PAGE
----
Productivity tips seem to be everywhere these days. Do this to work smarter, do that to be more effective. It never stops. There are, however, a few timeless tips that ring truth on many levels for both teams and individuals. These productivity tips can bring value to you and your team. They can not only make you more productive, but also improve your whole outlook on work.
Here are some of those productivity tips, directly from some of the world' most renowned productivity experts.
Tim Ferriss: focus on what matters
The 4-Hour Workweek best-selling author teaches us to focus on what really matters by dedicating a daily block of 2-3 hours to truly dedicate ourselves to those tasks that are truly important. Ferriss admits that he himself is sometimes haunted by procrastination, as many of us are, especially when it comes to important tasks. But even when procrastination bites, focusing on only one important task can still lead you and your team members to great results. That's why it's important to encourage time blocks without interruptions as much as possible.
"This is the only way I can create big outcomes despite my never-ending impulse to procrastinate, nap, and otherwise fritter away my days with bullshit. If I have 10 important things to do in a day, it’s 100% certain nothing important will get done that day. On the other hand, I can usually handle 1 must-do item and block out my lesser behaviors for 2-3 hours a day.
It doesn’t take much to seem superhuman and appear “successful” to nearly everyone around you. In fact, you just need one rule: What you do is more important than how you do everything else, and doing something well does not make it important.” ~ Tim Ferriss
David Allen: change how you engage with the world
There’s a lot to learn from GTD guru David Allen, but this tweet can especially resonate with team members. It reminds us that how we engage with the world in fact influences the way we perceive the world. It's a really powerful concept that we all tend to forget from time to time, especially when work gets particularly stressful and the stakes are high:
The world itself is not overwhelming. How we are engaged with it may well be.
— David Allen (@gtdguy) June 27, 2013
The Time Management Ninja emphasized the importance of a positive attitude while approaching work. It's hard to come to terms with this, but we can choose how we feel. Even forcing a smile can actually make us feel happy. In the same way, approaching work with a positive attitude will enable you and your team to get more done. Just make sure that your team members have what they need to access this positive attitude.
"When you are faced with adversity, you can let your mood change for the worse or you can choose to look on the positive side of the situation.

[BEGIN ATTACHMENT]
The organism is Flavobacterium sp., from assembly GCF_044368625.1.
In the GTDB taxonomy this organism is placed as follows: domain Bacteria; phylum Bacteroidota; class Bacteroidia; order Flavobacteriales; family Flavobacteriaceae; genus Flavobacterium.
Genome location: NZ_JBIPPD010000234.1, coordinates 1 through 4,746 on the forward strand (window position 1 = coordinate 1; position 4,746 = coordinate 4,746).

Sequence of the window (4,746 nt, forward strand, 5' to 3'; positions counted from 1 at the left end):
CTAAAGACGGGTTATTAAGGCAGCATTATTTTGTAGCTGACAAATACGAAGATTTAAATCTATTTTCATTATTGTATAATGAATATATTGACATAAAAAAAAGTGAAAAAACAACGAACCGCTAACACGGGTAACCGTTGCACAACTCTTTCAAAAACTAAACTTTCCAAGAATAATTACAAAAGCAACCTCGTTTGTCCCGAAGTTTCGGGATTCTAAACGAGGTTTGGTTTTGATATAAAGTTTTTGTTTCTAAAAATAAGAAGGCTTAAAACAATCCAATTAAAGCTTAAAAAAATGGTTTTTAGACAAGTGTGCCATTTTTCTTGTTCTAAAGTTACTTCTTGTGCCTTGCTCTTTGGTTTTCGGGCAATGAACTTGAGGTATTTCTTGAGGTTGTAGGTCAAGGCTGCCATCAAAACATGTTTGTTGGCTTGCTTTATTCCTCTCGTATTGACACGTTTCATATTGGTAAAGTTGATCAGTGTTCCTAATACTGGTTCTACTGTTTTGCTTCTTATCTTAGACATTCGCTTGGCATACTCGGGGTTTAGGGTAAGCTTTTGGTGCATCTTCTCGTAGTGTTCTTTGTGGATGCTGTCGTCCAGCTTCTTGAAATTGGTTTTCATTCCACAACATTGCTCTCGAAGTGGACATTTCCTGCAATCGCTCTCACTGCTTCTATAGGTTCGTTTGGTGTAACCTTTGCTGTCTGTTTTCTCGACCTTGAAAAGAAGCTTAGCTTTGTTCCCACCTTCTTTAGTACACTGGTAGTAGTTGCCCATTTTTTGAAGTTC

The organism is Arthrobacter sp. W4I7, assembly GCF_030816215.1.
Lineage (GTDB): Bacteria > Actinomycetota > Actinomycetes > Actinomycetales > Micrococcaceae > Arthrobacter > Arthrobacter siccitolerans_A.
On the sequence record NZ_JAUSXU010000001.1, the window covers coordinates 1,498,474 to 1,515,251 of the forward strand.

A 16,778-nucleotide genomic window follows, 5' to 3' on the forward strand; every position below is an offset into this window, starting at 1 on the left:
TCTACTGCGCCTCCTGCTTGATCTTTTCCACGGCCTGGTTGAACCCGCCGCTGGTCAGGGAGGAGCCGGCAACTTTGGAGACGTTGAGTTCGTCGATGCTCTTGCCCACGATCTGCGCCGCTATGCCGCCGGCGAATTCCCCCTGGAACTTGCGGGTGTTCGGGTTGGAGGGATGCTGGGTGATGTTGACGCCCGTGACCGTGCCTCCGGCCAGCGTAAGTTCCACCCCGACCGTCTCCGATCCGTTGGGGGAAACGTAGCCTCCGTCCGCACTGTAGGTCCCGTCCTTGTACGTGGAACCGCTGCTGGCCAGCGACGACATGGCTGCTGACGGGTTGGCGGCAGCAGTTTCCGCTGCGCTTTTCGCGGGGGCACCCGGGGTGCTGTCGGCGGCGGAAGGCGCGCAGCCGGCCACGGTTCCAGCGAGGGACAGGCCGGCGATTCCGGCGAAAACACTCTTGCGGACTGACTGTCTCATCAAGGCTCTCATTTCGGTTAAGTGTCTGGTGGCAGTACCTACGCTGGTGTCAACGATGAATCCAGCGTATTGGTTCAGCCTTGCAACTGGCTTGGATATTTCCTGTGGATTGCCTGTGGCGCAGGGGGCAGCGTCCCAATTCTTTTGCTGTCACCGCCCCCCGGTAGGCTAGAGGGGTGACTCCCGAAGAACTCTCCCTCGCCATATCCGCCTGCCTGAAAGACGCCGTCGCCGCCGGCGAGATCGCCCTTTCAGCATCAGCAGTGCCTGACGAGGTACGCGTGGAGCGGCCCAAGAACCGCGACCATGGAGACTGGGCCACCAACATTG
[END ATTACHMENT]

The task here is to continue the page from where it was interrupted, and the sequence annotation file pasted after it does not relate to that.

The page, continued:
The more positive your attitude, the more you can get done." ~ Craig Jarrow
Julie Morgenstern: follow your own right way
Many people forget this about their own and their team's productivity techniques. Getting stuck on doing the “right” thing often results in not doing the right thing for you. Both you and your team need the flexibility to adapt productivity techniques to your own lifestyles, personalities and way of working.
There is no "right" way to manage your time. Organizing systems work long term if they are based around who you are.
— Julie Morgenstern (@JulieMorgenstrn) January 30, 2014
This one might not be so obviously related to productivity at first. But your company's values define what your team is working for and what it's working towards. Wrongly defined company values
“...values now are too often platitudes and tag lines that have little meaning to the company’s management or employees. Even worse, arbitrary values chosen by executives often conflict with the real goals of the company and are used in an attempt to motivate confused employees.” ~ Andrea Feinberg
Sometimes, not doing can be the answer to doing more. It seems to be a paradox, but when we take the time to relax and recharge our batteries we are in fact able to accomplish a lot more. And, as Houston points out, it can be beneficial to simply take a break from our tight to-do lists.
Not doing is so important. Not just in terms of sleep and rest, but to have time that isn’t pre-planned or layered with expectations. If you’re feeling like your task lists are running your life, try creating some small pockets of time — even just 15 minutes here, half an hour somewhere else — for simply not doing. If not doing seems too scary, then set aside that pocket of time for play or relaxation. Do whatever feels appealing right then, in the moment.
In her Reliability Manifesto, Tara Rodden Robinson emphasizes something that most of us don't do enough: taking the time to think about what's being asked from us before answering 'yes' to someone's request. In fact, many of us spread ourselves thin too often. Frankly, it's hard to say 'no' to the requests of a colleague that you genuinely want to help. But being truly reliable implies not spreading yourself too thin, so that you may be able to honour those requests. Take the time to truly understand what is being asked of you, and be upright about your abilities and potential time constraints.
“Being able to speak a clear ‘yes’ requires knowing what is being asked of me. Therefore, I cultivate the space between requests and my response to them so I can examine what the request truly is." ~ Tara Rodden Robinson
Feel free to adopt and adapt any or all of the above tips within your team. Then let us know how they've affected your productivity!
Are there any other tips you'd like to see on this list? Share them with other readers in the comments below.